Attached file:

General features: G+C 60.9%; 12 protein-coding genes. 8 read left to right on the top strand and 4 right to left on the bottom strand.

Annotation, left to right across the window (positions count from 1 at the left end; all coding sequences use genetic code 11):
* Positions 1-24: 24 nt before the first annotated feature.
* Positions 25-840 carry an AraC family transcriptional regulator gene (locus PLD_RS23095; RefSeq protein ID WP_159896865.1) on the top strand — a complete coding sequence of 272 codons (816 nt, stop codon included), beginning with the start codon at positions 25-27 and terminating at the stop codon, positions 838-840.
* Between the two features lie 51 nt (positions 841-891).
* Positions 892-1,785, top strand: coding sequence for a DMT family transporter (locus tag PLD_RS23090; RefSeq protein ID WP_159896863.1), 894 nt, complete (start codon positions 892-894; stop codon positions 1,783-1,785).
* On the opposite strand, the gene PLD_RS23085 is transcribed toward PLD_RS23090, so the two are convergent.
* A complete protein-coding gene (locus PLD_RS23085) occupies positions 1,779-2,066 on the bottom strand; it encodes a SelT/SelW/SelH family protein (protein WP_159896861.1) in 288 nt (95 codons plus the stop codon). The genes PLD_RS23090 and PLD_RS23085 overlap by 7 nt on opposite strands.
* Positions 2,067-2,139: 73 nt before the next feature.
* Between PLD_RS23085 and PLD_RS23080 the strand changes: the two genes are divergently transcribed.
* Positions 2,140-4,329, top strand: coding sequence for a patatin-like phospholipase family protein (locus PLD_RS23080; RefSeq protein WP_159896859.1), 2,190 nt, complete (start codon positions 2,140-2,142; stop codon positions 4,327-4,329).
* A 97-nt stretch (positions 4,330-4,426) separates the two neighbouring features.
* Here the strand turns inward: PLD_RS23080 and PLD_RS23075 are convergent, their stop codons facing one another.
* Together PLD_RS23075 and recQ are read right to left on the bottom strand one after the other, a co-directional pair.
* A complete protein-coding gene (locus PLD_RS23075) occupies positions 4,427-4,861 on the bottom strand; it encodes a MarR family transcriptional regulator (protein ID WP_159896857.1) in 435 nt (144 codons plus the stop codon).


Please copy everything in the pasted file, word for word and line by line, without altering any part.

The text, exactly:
General features: G+C 60.9%; 12 protein-coding genes. 8 read left to right on the top strand and 4 right to left on the bottom strand.

Annotation, left to right across the window (positions count from 1 at the left end; all coding sequences use genetic code 11):
* Positions 1-24: 24 nt before the first annotated feature.
* Positions 25-840 carry an AraC family transcriptional regulator gene (locus PLD_RS23095; RefSeq protein ID WP_159896865.1) on the top strand — a complete coding sequence of 272 codons (816 nt, stop codon included), beginning with the start codon at positions 25-27 and terminating at the stop codon, positions 838-840.
* Between the two features lie 51 nt (positions 841-891).
* Positions 892-1,785, top strand: coding sequence for a DMT family transporter (locus tag PLD_RS23090; RefSeq protein ID WP_159896863.1), 894 nt, complete (start codon positions 892-894; stop codon positions 1,783-1,785).
* On the opposite strand, the gene PLD_RS23085 is transcribed toward PLD_RS23090, so the two are convergent.
* A complete protein-coding gene (locus PLD_RS23085) occupies positions 1,779-2,066 on the bottom strand; it encodes a SelT/SelW/SelH family protein (protein WP_159896861.1) in 288 nt (95 codons plus the stop codon). The genes PLD_RS23090 and PLD_RS23085 overlap by 7 nt on opposite strands.
* Positions 2,067-2,139: 73 nt before the next feature.
* Between PLD_RS23085 and PLD_RS23080 the strand changes: the two genes are divergently transcribed.
* Positions 2,140-4,329, top strand: coding sequence for a patatin-like phospholipase family protein (locus PLD_RS23080; RefSeq protein WP_159896859.1), 2,190 nt, complete (start codon positions 2,140-2,142; stop codon positions 4,327-4,329).
* A 97-nt stretch (positions 4,330-4,426) separates the two neighbouring features.
* Here the strand turns inward: PLD_RS23080 and PLD_RS23075 are convergent, their stop codons facing one another.
* Together PLD_RS23075 and recQ are read right to left on the bottom strand one after the other, a co-directional pair.
* A complete protein-coding gene (locus PLD_RS23075) occupies positions 4,427-4,861 on the bottom strand; it encodes a MarR family transcriptional regulator (protein ID WP_159896857.1) in 435 nt (144 codons plus the stop codon).